Re: first round of optional dependency support

From: Avery Payne <>
Date: Thu, 15 Jan 2015 21:44:11 -0800

Depends on what you call fail-safe.

If you mean "will only run a service if all dependencies met", then yes.
The current mode is to log the dependency failure and exit the script. The
service will of course run-loop until fixed; this isn't far from the
current non-dependency behavior anyways. The emitted warnings in the log
should be descriptive enough to diagnose the problem and remedy it.

If you mean "attempt run regardless of dependencies", then no. In my eyes,
that would be a ./wants directory, and I debated doing that as well. I
figured, ./wants is a variant of ./needs, so I should get ./needs right
first. Once I know ./needs is stable, I can adapt it, removing a lot of
the failure code, and it turns into ./wants, i.e. "attempt to start the
dependency, but if it doesn't start, don't worry about it, keep going"

On Thu, Jan 15, 2015 at 9:16 PM, James Powell <> wrote:

> Service scripts often need a lot of setup code before the actual daemon
> is executed. My question is, does it provide a fail-safe solution to
> dependency trees?
> Shutdown is only an issue if you need a finish script, otherwise the
> service supervisor will execute the kill signal and bring things down.
> Sent from my Windows Phone
> ------------------------------
> From: Avery Payne <>
> Sent: ‎1/‎15/‎2015 9:11 PM
> To:
> Subject: first round of optional dependency support
> Ok, admittedly I'm excited because it works.
> The High Points:
> + It works (ok, yeah, it took me long enough.)
> + Framework-neutral grammar for bringing services up and checking them, no
> case-switches needed
> + Uses symlinks (of course) to declare dependencies in a tidy ./needs
> directory
> + Can do chain dependencies, where A needs B, B needs C, C starts as a
> consequence of starting A
> + Chain dependencies are naive, having no concept of each other beyond what
> is in their ./needs directory, so you do NOT need to declare the kitchen
> sink when setting up ./needs
> + Is entirely optional, it is off by default, so you get the existing
> behavior until enabled
> + Simple activation, you enable it by writing a "1" to a file
> + Smart enough to notice missing definitions or /service entries, a script
> will fail until fixed
> The So-So Points:
> ~ Framework grammar makes the working assumption that it follows a
> tool-command-service format. This might be a problem for future frameworks
> that require tool-service-command or other grammars.
> ~ Some distro maintainers may have situations where they compile out
> something that will be defined in a ./needs, or may compile in something
> that is missing from ./needs; this mismatch will bring tears, but for now,
> I am assuming that things are "sane enough" that these inter-dependencies
> will remain intact.
> ~ I'm not happy with handling of ./env settings, it could have been cleaner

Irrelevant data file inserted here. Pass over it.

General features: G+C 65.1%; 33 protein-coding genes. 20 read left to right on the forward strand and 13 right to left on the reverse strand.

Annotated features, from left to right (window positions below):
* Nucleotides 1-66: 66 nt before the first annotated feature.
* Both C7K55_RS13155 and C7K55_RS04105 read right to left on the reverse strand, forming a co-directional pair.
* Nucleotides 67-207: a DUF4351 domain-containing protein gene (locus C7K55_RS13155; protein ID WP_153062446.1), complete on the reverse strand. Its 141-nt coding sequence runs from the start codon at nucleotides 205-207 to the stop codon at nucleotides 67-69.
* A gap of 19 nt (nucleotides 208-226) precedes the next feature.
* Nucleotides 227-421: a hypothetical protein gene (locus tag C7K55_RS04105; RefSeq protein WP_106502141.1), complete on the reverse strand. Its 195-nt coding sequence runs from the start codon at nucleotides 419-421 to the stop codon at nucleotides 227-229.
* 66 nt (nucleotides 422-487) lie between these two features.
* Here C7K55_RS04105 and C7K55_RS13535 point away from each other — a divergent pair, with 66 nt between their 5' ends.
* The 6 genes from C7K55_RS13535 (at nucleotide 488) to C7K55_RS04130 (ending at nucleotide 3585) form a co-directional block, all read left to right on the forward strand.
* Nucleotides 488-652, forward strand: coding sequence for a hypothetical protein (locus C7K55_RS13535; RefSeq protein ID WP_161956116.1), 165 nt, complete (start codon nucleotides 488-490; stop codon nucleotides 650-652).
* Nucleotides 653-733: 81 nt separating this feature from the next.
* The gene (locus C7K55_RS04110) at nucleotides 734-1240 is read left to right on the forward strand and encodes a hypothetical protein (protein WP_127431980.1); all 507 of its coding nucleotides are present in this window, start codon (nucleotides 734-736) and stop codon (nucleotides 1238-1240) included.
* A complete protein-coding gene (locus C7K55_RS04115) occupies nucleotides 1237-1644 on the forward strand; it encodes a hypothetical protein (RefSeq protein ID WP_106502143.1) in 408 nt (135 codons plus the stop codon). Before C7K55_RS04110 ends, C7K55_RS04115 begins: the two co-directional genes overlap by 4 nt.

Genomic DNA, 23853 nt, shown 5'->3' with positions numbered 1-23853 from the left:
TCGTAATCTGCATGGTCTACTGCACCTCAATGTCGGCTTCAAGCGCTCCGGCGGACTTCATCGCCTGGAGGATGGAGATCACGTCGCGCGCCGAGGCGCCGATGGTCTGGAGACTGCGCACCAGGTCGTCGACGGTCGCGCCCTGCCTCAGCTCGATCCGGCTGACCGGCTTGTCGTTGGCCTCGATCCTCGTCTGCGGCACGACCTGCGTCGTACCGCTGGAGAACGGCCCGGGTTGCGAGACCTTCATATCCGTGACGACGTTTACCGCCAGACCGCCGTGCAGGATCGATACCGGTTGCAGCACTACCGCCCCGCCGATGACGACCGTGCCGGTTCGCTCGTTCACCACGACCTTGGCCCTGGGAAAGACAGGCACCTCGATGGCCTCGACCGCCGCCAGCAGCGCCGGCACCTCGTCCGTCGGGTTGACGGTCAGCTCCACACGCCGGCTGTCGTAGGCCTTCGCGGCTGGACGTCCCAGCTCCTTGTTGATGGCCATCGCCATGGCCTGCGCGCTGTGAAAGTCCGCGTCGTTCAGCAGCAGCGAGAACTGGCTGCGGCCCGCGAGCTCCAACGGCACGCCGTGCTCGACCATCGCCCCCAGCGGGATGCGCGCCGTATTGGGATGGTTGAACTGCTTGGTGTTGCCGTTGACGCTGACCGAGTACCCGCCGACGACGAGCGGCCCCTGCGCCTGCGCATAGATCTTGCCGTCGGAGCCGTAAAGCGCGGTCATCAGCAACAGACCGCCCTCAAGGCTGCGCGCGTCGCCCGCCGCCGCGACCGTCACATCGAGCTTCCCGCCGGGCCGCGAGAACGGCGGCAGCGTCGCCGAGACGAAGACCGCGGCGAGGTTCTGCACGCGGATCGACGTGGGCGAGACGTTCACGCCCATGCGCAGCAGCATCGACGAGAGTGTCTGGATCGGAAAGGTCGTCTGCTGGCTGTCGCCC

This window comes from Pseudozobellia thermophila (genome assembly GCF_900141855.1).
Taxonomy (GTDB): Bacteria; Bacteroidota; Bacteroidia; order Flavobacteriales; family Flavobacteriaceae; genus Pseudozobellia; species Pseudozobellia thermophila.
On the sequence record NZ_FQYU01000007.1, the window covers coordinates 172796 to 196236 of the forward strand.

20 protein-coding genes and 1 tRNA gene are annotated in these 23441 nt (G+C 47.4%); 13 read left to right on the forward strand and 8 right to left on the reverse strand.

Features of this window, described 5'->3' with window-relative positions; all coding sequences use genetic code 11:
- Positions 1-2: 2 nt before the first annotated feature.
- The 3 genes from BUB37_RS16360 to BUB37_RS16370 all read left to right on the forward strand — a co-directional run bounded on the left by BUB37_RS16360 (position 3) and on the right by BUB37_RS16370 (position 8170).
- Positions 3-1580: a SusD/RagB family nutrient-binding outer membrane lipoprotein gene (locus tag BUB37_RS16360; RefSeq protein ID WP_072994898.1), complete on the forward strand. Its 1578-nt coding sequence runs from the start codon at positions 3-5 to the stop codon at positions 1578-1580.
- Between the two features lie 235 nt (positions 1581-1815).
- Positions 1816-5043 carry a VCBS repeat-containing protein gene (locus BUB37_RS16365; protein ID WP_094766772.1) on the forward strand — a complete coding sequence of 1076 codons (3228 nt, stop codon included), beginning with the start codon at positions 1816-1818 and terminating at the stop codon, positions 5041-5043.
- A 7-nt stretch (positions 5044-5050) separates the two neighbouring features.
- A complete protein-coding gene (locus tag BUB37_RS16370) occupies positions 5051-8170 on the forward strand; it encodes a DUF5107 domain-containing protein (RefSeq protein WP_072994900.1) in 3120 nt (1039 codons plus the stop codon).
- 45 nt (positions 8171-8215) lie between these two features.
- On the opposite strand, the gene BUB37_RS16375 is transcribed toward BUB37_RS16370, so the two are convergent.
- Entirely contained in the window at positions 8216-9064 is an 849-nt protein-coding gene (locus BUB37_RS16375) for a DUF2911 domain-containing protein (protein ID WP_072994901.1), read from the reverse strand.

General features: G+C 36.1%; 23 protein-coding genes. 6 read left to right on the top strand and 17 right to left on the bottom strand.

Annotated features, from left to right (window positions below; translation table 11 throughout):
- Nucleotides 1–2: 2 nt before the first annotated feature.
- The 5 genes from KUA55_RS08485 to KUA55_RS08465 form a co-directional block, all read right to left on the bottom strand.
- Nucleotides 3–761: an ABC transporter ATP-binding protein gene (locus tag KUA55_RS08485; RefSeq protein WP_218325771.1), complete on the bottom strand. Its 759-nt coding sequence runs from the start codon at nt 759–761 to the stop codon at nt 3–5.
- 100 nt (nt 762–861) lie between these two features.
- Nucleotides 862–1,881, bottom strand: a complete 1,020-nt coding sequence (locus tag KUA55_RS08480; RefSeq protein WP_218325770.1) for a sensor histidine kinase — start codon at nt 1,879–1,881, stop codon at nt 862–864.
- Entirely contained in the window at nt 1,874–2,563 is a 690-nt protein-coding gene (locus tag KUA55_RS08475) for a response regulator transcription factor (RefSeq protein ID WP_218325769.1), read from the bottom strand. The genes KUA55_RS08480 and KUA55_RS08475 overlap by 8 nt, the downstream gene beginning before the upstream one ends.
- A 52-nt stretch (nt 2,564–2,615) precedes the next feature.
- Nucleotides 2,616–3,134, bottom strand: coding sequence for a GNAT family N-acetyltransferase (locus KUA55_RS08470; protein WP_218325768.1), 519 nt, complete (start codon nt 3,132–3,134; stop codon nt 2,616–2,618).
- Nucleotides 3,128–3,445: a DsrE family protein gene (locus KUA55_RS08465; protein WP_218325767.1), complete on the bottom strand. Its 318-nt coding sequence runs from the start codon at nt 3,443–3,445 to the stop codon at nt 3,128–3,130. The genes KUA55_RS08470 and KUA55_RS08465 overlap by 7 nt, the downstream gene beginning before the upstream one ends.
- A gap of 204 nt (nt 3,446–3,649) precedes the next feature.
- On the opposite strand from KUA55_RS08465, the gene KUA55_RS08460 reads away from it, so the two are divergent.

> ~ Oversight of dependencies is based on the assumption that the supervisor
> for the dependency will keep the service propped up and running.
> ~ Once enabled, you need to start or restart services. It doesn't affect
> running services.
> ~ Currently starting a scripts sends the commands up, then check. Maybe it
> should do check, then up, then check? That feels wrong - at what point
> does it turn into turtles all the way down?
> The Low Points:
> - Not true dependency management. It only tackles start-up, not shut-down,
> and won't monitor a chain of dependencies for failures or restarts.
> - Enormous code bloat. By the time I finished with the bulk of exception
> handling, I felt like I ran a marathon...twice. The resulting script is
> *multiple* times the size of the others.
> - The number of dependent commands needed in user-space to run the script
> has gone up....way up. Every additional user-space tool included is
> another "does your install have X" that ultimately limits things -
> especially embedded devices. Did I mention bloat earlier?
> - Way too many failure tests, which means...way too many failure paths.
> This makes testing much harder.
> - There's a bug (or two) lurking in there, my gut tells me so....
> - Relative pathing is fine for a static install inside of /etc, but what
> happens when users try to spawn off their own user-controlled services? I
> smell a security hole in the making...
> The Plan:
> This will become a part of avahi-daemon and forked-daapd definitions, but
> disabled by default. From everyone else's perspectives, it will function
> like it always did, until enabled. With sv/.env/ENABLE_NEEDS set to 1, for
> example, a launch of forked-daapd will bring up avahi-daemon, and
> avahi-daemon will bring up dbus.
> Constructive criticism welcome. I ask that Laurent leaves his flamethrower
> at home - the urge to burn it with fire to purify the project may be
> strong. ;)
Received on Fri Jan 16 2015 - 05:44:11 UTC

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